Cambodia represents a great success story in combating the HIV/AIDS epidemic, as it successfully lowered the HIV/AIDS prevalence rate from 3.1% in 1997 to the current estimate of 0.9% (NCHADS, 2007). The 100% Condom Use Program (100% CUP) played a major role in this reduction, largely by targeting groups considered at the greatest risk of contracting HIV, such as female brothel-based entertainment workers, military personnel, truckers, and policemen.
Despite these efforts, prevalence among female entertainment workers in Cambodia has remained elevated; as of 2003, the prevalence rate among female commercial sex workers (CSWs) was 21% in urban areas and 31% in rural areas of the country. One study found that half of the direct female CSWs sampled were HIV-positive (Oshige, et al., 2000; Wong, et al., 2003). In addition to being a serious health concern for CSWs, the high HIV prevalence poses a risk to Cambodian men who frequent female sex workers. Studies suggest that a large number of Cambodian men engage in commercial sex. A study of youth in Cambodia found that more than a quarter of males’ first sexual partner was a female CSW, and 65% of those reporting a sexual partner reported a CSW partner (Douthwaite & Sareoun, 2006). PSI’s 2006 targeted behavioral survey among sexually active men with sweethearts in Phnom Penh, aged 18-40, found that more than half of these men reported having sex with a paid partner in the preceding 12 months with brothel-based partners (53%; mean of 7.9 partners), with approximately 40% reporting three or more commercial partners in the preceding 12 months (PSI/Cambodia, 2006).
PSI and other organizations working to reduce HIV transmission in Cambodia have consequently shifted their prevention strategies to focus on high-risk populations, including, notably, female entertainment workers. However, in the quest to reach entertainment workers, the risks and experiences of male clients have been under-studied, and fewer prevention messages thus effectively target this at-risk population.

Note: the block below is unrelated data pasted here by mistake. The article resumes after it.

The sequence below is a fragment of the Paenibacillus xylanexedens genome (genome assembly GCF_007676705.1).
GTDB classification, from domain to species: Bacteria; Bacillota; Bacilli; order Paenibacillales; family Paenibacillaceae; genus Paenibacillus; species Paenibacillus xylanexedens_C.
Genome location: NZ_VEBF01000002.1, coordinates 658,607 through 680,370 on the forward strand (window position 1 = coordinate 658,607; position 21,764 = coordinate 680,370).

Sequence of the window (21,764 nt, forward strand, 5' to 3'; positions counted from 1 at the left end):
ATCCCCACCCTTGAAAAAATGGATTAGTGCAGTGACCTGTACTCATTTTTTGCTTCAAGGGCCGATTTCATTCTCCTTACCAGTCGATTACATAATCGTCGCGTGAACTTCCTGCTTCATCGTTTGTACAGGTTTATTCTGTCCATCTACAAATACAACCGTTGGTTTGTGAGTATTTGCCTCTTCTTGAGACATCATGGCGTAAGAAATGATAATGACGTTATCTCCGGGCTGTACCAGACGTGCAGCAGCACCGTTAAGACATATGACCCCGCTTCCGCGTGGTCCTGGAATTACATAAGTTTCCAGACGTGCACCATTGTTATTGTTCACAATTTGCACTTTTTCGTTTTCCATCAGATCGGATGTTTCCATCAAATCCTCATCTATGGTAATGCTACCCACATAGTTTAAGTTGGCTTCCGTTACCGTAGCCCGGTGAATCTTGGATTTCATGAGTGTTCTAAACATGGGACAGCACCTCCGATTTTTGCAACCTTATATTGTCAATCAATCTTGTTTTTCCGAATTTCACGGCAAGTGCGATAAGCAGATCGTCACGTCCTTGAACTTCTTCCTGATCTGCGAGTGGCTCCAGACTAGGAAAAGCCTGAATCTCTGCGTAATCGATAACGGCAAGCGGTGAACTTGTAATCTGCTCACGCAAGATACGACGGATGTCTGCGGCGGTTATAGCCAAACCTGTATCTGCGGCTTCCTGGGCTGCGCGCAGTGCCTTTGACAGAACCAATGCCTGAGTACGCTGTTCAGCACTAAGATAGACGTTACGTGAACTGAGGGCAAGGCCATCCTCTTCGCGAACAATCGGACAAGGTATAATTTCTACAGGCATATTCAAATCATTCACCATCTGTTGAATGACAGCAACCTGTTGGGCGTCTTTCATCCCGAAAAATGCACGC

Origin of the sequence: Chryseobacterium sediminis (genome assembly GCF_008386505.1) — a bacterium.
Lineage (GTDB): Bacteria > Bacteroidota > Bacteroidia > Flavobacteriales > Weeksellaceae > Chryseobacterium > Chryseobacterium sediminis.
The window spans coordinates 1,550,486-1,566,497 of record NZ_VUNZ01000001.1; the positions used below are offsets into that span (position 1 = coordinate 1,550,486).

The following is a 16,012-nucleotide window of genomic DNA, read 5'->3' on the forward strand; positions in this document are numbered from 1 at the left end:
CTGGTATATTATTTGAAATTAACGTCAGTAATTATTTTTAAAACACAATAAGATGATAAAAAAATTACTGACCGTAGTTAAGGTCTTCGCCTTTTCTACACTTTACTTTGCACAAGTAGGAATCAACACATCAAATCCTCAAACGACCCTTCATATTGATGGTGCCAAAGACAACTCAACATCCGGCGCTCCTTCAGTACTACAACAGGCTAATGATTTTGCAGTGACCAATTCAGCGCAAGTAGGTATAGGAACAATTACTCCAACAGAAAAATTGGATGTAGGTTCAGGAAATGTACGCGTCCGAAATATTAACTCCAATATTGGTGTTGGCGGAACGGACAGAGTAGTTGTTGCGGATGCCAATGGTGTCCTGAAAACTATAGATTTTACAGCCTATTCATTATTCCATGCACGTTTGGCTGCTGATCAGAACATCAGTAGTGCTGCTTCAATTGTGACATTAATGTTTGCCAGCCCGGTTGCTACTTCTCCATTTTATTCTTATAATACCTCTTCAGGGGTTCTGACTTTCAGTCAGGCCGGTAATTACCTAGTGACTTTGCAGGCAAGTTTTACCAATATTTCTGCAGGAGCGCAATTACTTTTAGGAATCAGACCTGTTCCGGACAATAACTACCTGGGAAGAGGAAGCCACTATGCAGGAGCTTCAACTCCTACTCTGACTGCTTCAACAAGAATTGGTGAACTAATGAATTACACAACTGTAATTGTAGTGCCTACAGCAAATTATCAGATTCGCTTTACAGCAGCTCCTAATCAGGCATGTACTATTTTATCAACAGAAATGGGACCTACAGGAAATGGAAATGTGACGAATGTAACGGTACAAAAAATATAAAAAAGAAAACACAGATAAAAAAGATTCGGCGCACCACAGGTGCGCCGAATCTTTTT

This study was designed to investigate the group socializing and sex-seeking practices of male clients of entertainment workers so that messaging could be developed to reach them where they gather, and in a manner that would resonate with them. There were four principal study objectives: 1) to explore the sexual decision-making processes of men who regularly patronize venues where high risk behavior is common; 2) to identify key behavior patterns and social inducements that lead some men to frequently have sex with entertainment workers; 3) to locate decisive junctures in the course of men’s socializing when a decision to not seek the services of an entertainment worker could be made; and 4) to produce a series of personalized archetypes (composite characters; see Appendix A) that could be used by programmers to frame behavior change messaging for entertainment establishment-based HIV-prevention interventions aimed at both fostering partner reduction and increasing condom use among at-risk men.
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Population Services International (PSI) is a Washington, DC-based nonprofit organization that harnesses the vitality of the private sector to address the health problems of low-income and vulnerable populations in more than 60 developing countries. PSI has programs in malaria, reproductive health, child survival, and HIV/AIDS, and deploys commercial marketing strategies to promote products, services and healthy behaviors that enable people to lead healthier lives. PSI is the leading nonprofit social marketing organization in the world.